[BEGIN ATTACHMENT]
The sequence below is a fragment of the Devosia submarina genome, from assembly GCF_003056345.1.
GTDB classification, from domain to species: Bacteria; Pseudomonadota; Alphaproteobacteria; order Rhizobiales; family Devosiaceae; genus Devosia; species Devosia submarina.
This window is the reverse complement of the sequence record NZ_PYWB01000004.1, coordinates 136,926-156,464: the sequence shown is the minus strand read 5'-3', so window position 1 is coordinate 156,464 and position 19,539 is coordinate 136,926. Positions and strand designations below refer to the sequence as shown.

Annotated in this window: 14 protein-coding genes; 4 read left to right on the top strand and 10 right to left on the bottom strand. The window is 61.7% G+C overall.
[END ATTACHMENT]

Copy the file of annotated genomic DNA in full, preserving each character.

The sequence below is a fragment of the Devosia submarina genome, from assembly GCF_003056345.1.
GTDB classification, from domain to species: Bacteria; Pseudomonadota; Alphaproteobacteria; order Rhizobiales; family Devosiaceae; genus Devosia; species Devosia submarina.
This window is the reverse complement of the sequence record NZ_PYWB01000004.1, coordinates 136,926-156,464: the sequence shown is the minus strand read 5'-3', so window position 1 is coordinate 156,464 and position 19,539 is coordinate 136,926. Positions and strand designations below refer to the sequence as shown.

Annotated in this window: 14 protein-coding genes; 4 read left to right on the top strand and 10 right to left on the bottom strand. The window is 61.7% G+C overall.